Matt Smith reviews the latest episode of Elementary….
Sherlock’s been having a hard time of it lately. First he has the man who murdered the love of his life, Irene Adler, in his grasp. He’s about to turn to the dark side and murder him for what he’s done. Then he realises the man he has isn’t Moriarty, because he’s being played by Vinnie Jones and that would be stupid. He’s suspended by the NYPD and everyone in his life is now aware of this other dimension to Holmes that has been lurking beneath the surface.
Bereft of official work to do, and his trail to Moriarty leading to Napoleon Bonaparte, he’s in need of distraction. And what better distraction than that of a conspiracy theory? A puzzle that provides more theories than facts, perhaps it’s the best way to escape.
Holmes doesn’t need the NYPD anyway, or indeed payment for his services. As we all should know, Holmes is about the puzzle instead of the reward that comes after. Whether that’s the puzzle of Moriarty, or simply meeting with a conspiracy theorist as a distraction, it’s no surprise that he comes across a crime pretty quickly.
So Sherlock comes across the dead conspiracy theorist and shortly after comes across a theory of his that doesn’t sound so immensely lazy or unintelligent. He bounds into the case, despite the NYPD pushing him back. And for all the talk of Holmes wanting to do things for the greater good, it is always about the puzzle for him.
Don’t get me wrong. There is a morality about him, and he does have genuine concern for some things in his life. But what this series shows so well is that Sherlock Holmes is most annoyed when the problem is denied to him, and he’s at his most resurgent when on a case.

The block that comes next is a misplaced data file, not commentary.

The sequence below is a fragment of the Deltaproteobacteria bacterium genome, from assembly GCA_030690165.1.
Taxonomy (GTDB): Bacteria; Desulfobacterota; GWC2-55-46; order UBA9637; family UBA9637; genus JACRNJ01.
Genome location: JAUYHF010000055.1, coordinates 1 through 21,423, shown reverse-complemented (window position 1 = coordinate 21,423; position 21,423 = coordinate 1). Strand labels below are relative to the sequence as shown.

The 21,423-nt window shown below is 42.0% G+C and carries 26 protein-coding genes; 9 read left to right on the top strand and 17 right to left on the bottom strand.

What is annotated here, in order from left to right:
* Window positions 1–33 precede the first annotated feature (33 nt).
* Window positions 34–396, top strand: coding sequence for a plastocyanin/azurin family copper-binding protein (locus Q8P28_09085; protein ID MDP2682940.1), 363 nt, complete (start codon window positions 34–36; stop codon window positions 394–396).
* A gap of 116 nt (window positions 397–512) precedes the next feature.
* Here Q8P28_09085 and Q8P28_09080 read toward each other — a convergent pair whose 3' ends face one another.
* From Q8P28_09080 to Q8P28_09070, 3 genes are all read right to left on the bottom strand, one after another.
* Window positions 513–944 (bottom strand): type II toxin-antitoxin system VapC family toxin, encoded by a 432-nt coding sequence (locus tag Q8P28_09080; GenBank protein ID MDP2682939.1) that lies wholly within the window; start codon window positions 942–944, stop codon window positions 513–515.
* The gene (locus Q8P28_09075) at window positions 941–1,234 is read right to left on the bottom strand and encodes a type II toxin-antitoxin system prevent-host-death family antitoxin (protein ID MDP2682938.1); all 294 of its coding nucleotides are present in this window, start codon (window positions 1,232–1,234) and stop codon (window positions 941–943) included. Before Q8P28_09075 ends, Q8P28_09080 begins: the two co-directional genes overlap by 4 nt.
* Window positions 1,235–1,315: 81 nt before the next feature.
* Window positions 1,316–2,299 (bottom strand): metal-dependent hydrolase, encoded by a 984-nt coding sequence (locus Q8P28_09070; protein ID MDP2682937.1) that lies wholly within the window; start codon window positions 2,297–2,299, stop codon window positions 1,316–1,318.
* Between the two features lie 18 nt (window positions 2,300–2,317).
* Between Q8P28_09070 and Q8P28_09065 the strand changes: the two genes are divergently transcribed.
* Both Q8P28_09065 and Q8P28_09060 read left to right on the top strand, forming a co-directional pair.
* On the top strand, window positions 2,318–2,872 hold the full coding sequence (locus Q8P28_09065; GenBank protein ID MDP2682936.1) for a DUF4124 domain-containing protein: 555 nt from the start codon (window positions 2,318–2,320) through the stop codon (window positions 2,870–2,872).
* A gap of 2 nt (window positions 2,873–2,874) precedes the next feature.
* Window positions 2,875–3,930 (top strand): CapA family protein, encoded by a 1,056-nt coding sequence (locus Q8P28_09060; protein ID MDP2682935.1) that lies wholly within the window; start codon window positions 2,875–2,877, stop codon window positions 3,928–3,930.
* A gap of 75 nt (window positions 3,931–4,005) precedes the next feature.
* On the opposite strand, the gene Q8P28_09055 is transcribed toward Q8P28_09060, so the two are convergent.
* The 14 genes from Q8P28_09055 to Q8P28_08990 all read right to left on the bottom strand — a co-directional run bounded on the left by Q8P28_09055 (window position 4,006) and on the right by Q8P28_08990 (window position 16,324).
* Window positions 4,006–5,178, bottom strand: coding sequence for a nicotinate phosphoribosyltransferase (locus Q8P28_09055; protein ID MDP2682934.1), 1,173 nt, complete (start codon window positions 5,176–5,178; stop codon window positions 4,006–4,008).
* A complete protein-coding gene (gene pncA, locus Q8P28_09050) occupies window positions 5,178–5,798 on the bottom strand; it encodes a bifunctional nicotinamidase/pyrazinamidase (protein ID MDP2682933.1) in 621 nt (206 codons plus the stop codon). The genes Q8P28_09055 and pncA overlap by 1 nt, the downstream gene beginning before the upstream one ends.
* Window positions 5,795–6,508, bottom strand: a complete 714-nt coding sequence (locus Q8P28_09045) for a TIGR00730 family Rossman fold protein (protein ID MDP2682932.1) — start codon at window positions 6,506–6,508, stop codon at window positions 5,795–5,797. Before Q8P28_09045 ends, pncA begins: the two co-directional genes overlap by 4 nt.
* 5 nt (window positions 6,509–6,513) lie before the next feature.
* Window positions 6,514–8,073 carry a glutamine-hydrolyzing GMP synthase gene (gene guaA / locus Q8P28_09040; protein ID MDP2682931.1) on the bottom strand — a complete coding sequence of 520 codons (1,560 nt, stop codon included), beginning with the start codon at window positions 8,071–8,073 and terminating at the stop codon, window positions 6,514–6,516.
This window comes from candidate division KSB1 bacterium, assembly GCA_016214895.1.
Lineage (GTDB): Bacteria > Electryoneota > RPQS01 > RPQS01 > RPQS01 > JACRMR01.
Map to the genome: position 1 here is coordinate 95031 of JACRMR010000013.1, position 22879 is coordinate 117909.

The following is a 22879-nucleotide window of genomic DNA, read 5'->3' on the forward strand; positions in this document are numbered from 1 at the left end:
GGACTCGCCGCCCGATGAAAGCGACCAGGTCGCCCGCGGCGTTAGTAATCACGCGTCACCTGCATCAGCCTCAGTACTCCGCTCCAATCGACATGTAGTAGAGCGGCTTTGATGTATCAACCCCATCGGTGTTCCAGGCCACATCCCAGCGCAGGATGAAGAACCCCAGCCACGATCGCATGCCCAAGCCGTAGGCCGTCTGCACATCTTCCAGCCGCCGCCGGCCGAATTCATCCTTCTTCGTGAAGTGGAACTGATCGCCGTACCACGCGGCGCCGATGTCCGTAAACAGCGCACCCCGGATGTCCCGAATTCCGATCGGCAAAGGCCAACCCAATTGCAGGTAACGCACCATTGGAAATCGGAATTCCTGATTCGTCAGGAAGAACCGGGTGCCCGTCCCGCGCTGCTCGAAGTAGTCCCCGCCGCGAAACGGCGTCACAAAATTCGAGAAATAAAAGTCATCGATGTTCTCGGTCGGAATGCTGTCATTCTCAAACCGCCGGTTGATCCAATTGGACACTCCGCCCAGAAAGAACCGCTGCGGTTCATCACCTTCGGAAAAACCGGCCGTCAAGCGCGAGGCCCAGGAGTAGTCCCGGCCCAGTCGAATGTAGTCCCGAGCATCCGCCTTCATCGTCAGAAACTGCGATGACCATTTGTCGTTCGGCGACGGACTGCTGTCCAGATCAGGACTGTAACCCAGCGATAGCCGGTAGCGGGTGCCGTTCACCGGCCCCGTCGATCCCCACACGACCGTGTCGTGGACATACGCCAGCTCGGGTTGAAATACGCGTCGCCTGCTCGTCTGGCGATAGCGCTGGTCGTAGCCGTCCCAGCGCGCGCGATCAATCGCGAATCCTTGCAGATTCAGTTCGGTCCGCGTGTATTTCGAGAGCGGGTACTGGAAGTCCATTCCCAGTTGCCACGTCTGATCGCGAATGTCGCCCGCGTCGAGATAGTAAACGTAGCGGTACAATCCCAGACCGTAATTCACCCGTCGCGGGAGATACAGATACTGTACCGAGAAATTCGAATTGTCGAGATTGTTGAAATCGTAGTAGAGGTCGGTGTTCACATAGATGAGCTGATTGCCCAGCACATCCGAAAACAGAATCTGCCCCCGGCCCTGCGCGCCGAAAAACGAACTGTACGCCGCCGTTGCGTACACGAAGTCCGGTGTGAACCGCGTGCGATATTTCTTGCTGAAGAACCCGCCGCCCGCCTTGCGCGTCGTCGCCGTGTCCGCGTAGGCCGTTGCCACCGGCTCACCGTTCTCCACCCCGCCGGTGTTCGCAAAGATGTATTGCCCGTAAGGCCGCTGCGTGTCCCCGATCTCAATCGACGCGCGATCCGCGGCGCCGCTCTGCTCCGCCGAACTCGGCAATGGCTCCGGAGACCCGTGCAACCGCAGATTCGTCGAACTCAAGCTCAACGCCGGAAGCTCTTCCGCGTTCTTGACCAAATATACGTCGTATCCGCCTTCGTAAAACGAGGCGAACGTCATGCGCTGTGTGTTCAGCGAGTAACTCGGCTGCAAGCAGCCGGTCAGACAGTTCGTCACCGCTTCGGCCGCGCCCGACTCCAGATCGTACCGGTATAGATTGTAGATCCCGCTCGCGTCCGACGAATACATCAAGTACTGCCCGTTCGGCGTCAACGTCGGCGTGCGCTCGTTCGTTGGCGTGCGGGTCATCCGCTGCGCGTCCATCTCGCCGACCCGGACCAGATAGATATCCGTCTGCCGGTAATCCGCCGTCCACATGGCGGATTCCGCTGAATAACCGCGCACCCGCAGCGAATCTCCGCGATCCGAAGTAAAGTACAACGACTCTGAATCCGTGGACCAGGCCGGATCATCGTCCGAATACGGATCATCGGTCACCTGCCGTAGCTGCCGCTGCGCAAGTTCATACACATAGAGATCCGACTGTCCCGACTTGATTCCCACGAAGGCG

One of the highlights of the series has been the scripting and casting (and the performances that come along with said actors). This episode in particular showcases what’s great about the series. Not that they usually have them, but even with a plot that sounds ludicrous (this week a government conspiracy, in previous weeks Russian spies) the characters ground it in a decidedly Holmesian world.
One thing’s for certain though. When there’s a story featuring government conspiracies, you always know who the intelligence agents are. They’re the ones who answer the question ‘And you are?’ with an emotion. ‘Curious’, ‘pissed off’, ‘hungry’, they all apply.
While Jonny Lee Miller plays Holmes fantastically in this series’ take on the legendary detective, Lucy Liu’s Watson is, as is always the case with Watson, the underrated one. The writers find a way to keep Watson around, but it would never work if it weren’t for the underappreciated and underplayed performances of Liu.
Though the script does seem to be treading old ground now everyone else hates Sherlock, but can’t get along without him. They probably can’t help but make it feel familiar, and it’s always a razor’s edge when it comes to characters that have been done dozens of times before in keeping things in the spirit of the character whilst also introducing something new. I feel this series would be given a pass on going in a different direction, however. Holmes as a character has been done near to death, especially in recent times. The news of a new series of the London-set Sherlock, as well as the two Guy Ritchie directed Sherlock Holmes movies, have meant everyone is familiar with the story of modern Sherlock Holmes.
I also think any Holmes fan-boys (myself probably included) would be less angry with the idea of a new direction. As long as he’s not a space cowboy (hmm… copyright Matt Smith) I’m sure any new tangents for the character would be most welcome. When Moriarty and Irene Adler are only mentioned in a few of the multitude of stories, why not pick something else to do? Why does Holmes always need a big bad or a love interest? The series is running a fine course though, and the character suits a weekly TV show format like no other.